Ten Ways to Get Kids Active Outside | Public Lands Every Day
  1. President’s Challenge: Invite kids to take the challenge - the Presidential Active Lifestyle Award challenge! Get them moving for the recommended 60 minutes of daily activity with a wide range of sports and games, including obstacle courses, skateboarding, volleyball, basketball or softball. Learn more about the Presidential Active Lifestyle Awards.
  2. Cache In–Trash Out: Geocaching is a great way to combine technology and exploring the outdoors. As kids are looking for their next ‘cache’, they can pick up litter and help improve their public land. Learn more about geocaching.
  3. Hiking: Many volunteer events focus on building new hiking trails or restoring existing trails. Show kids what all their hard work was for by taking them on a hike. If possible, set up educational tables along the trail that teach Leave No Trace principles, fire safety or wildlife identification. Learn more about hiking.
  4. Host a Fishing or Birding Derby: Teach kids a new skill that they can use during future trips to public lands. Demonstrate how to fish or identify birds using field guides. After they practice their new skills, hold a contest with prizes for the largest fish caught or the most birds identified. Learn more about fishing and bird identification
  5. Fun Fee - Free Day: An unfortunate reality is that many families feel that they cannot participate in recreational activities because of the cost of renting equipment. One way to reintroduce families to the outdoors is by eliminating the rental fees on equipment for a day. Allow families to use bikes, kayaks, or fishing poles for free for a day and potentially offer discount for future rentals. Learn about the National Park Service’s fee-free entrance days. 
  6. Explore their Creative Side: The outdoors often serves as inspiration for art, music, theater and photography. Provide kids with cameras, art supplies, or a stage and allow them to show you why they care about the outdoors. Younger kids can make leaf rubbings, paint bird boxes or act out animals that live in their neighborhood. View creative activities online. 
  7. Birdwatching at Rock Creek Park. BioBlitz: Turn kids into amateur scientists! A BioBlitz is a wildlife scavenger hunt. Using handheld tools, field guides and help from adults, kids try to identify as many different species as possible. Along the way, they get dirty and learn about ecology and the wonders of the outdoors. Learn more about organizing BioBlitzes. 
  8. Mountain Biking: Grab a bike and take the kids off road on a mountain biking adventure. Many kids have only ridden bikes in their backyards or along city streets. A day on a mountain biking trail will show how recreation and exercise can take them to new heights and experience the natural world in a different way. Learn more about mountain biking.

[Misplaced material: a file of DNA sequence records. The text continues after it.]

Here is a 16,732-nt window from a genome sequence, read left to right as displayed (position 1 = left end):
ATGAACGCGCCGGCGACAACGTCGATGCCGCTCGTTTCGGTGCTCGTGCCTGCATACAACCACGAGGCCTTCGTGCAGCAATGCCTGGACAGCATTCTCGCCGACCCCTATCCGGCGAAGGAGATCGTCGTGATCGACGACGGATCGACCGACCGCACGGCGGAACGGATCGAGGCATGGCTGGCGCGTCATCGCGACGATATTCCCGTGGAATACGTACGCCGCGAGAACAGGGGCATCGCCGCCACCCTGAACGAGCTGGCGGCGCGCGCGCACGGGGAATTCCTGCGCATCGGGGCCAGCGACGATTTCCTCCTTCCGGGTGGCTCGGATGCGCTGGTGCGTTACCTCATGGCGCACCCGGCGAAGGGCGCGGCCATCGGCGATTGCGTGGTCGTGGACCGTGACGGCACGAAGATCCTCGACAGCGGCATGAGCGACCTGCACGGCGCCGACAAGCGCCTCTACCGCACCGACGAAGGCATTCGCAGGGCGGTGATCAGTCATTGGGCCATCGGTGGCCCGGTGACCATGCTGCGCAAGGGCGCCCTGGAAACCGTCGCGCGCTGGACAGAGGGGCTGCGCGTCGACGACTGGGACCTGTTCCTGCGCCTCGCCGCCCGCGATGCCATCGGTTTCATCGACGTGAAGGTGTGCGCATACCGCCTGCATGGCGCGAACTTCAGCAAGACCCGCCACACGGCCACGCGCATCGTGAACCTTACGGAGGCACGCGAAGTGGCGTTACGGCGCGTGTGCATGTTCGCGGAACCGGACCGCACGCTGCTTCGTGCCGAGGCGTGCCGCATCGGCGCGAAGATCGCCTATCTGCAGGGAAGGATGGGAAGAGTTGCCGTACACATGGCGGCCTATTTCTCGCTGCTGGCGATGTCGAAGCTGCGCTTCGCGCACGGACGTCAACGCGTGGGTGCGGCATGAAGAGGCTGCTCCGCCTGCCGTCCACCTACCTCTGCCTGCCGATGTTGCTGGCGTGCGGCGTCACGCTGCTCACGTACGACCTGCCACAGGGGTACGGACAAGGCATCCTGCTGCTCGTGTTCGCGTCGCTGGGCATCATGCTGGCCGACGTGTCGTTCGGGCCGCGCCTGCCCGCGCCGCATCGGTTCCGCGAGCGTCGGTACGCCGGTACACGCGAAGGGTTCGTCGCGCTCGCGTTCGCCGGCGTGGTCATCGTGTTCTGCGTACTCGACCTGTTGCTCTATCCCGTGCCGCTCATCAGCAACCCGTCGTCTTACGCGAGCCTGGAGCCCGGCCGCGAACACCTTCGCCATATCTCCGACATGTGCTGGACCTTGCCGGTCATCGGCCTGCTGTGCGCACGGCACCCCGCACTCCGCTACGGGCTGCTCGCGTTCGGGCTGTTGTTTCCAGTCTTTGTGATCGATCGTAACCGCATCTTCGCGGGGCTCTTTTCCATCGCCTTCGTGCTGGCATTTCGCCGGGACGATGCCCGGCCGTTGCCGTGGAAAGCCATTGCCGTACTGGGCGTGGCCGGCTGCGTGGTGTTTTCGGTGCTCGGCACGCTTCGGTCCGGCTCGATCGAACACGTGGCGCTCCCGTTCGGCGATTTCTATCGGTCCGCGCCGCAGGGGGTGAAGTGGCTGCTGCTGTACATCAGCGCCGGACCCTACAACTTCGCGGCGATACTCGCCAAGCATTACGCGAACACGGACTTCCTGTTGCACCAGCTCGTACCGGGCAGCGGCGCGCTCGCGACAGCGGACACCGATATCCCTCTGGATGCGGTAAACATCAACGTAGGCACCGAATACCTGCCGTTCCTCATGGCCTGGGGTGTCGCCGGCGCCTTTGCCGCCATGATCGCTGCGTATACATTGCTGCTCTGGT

9. Play is for Everyone: Let’s Move Outside is not just about getting kids active. It focuses on the whole family learning how to make healthy lifestyle choices. Bring families together through scavenger hunts, races, games and sports activities. Read about national campaigns to get families outdoors. 
  10. Celebrate Recreation and Nature with a Festival: Not sure which of the above activities would be best for your public land? Consider hosting a festival that combines them all into a day of fun, the outdoors and recreation. Local government agencies, nonprofits, schools or businesses could lead activities. If possible, create a ‘passport’ where kids receive a stamp after participating in an activity and then a prize at the end of the day. View an example of a ‘passport’ used by the Massachusetts state park system. 

You don’t have to reinvent the wheel!

Here are some great examples from National Public Lands Day 2010 that combined education, recreation and volunteerism:

Hiawatha National Forest, Michigan - Volunteers celebrated the completion of a trail and boardwalk by taking a hike on the North Country National Scenic Trail.

Caesar Creek Lake, Ohio - The US Army Corps of Engineers at Caesar Creek Lake are experts at holding BioBlitzes. They even created a website explaining how they do it and their yearly findings. Check it out online.

Myles Standish State Forest, Massachusetts - The forest hosted a Take Me Fishin’ celebration with fishing tutorials and education programs on the pine barrens.

Mary Vagle Nature Center, California - The City of Fontana hosted an educational fair with interpretive activities and guided hikes.

Crooked Creek Lake, Pennsylvania - Crooked Creek Lake leads a Cache In - Trash Out event where families pick up litter and debris as they go geocaching. It is a really popular yearly event.

Shelf Road Recreation Area, Colorado - At the Shelf Road Volunteer Weekend, participants could go rock climbing, camping, hiking and horseback riding. Kids could also receive training in Leave No Trace principles and land stewardship.

King Range National Conservation Area, California - After volunteers completed restoring a trail, they were treated to mountain biking trips of varying skill levels.

Railroad Bridge Park, Washington - The Dungeness River Festival is a community celebration focused on the Dungeness River and its importance to the region. The festival featured exhibits, walks and activities for the whole family.

Throughout Bay City, Michigan - The Bay County Office of Environmental Affairs hosted a training and event to identify the neighborhood street trees to look for emerald ash borer.